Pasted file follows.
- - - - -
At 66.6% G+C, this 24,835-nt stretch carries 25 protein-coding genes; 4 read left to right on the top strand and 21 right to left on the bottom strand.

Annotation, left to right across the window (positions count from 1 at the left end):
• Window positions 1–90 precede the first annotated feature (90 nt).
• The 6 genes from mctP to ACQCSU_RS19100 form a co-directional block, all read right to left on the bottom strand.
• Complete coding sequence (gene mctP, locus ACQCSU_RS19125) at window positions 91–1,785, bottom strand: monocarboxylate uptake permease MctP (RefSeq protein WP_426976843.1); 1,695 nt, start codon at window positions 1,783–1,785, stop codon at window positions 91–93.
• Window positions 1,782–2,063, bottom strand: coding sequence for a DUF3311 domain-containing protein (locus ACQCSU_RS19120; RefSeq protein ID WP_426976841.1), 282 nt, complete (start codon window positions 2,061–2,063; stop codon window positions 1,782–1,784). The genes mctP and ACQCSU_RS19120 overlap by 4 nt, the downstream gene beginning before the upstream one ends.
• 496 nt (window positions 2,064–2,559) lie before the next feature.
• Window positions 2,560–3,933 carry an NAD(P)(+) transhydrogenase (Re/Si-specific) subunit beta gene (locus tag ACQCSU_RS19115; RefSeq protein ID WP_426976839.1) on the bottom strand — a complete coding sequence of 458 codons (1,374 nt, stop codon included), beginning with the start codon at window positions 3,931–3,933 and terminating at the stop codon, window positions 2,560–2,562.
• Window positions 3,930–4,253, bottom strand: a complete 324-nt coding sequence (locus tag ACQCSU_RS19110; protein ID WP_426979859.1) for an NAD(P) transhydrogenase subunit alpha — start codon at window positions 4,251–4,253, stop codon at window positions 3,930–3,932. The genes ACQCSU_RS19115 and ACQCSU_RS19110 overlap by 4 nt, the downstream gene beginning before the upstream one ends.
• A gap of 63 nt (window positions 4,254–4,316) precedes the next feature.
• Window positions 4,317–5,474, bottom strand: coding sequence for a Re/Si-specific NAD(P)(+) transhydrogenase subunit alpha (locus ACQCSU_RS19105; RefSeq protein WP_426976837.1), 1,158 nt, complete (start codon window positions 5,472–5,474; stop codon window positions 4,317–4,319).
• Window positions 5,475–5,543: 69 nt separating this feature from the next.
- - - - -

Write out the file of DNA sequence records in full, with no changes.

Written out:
At 66.6% G+C, this 24,835-nt stretch carries 25 protein-coding genes; 4 read left to right on the top strand and 21 right to left on the bottom strand.

Annotation, left to right across the window (positions count from 1 at the left end):
• Window positions 1–90 precede the first annotated feature (90 nt).
• The 6 genes from mctP to ACQCSU_RS19100 form a co-directional block, all read right to left on the bottom strand.
• Complete coding sequence (gene mctP, locus ACQCSU_RS19125) at window positions 91–1,785, bottom strand: monocarboxylate uptake permease MctP (RefSeq protein WP_426976843.1); 1,695 nt, start codon at window positions 1,783–1,785, stop codon at window positions 91–93.
• Window positions 1,782–2,063, bottom strand: coding sequence for a DUF3311 domain-containing protein (locus ACQCSU_RS19120; RefSeq protein ID WP_426976841.1), 282 nt, complete (start codon window positions 2,061–2,063; stop codon window positions 1,782–1,784). The genes mctP and ACQCSU_RS19120 overlap by 4 nt, the downstream gene beginning before the upstream one ends.
• 496 nt (window positions 2,064–2,559) lie before the next feature.
• Window positions 2,560–3,933 carry an NAD(P)(+) transhydrogenase (Re/Si-specific) subunit beta gene (locus tag ACQCSU_RS19115; RefSeq protein ID WP_426976839.1) on the bottom strand — a complete coding sequence of 458 codons (1,374 nt, stop codon included), beginning with the start codon at window positions 3,931–3,933 and terminating at the stop codon, window positions 2,560–2,562.
• Window positions 3,930–4,253, bottom strand: a complete 324-nt coding sequence (locus tag ACQCSU_RS19110; protein ID WP_426979859.1) for an NAD(P) transhydrogenase subunit alpha — start codon at window positions 4,251–4,253, stop codon at window positions 3,930–3,932. The genes ACQCSU_RS19115 and ACQCSU_RS19110 overlap by 4 nt, the downstream gene beginning before the upstream one ends.
• A gap of 63 nt (window positions 4,254–4,316) precedes the next feature.
• Window positions 4,317–5,474, bottom strand: coding sequence for a Re/Si-specific NAD(P)(+) transhydrogenase subunit alpha (locus ACQCSU_RS19105; RefSeq protein WP_426976837.1), 1,158 nt, complete (start codon window positions 5,472–5,474; stop codon window positions 4,317–4,319).
• Window positions 5,475–5,543: 69 nt separating this feature from the next.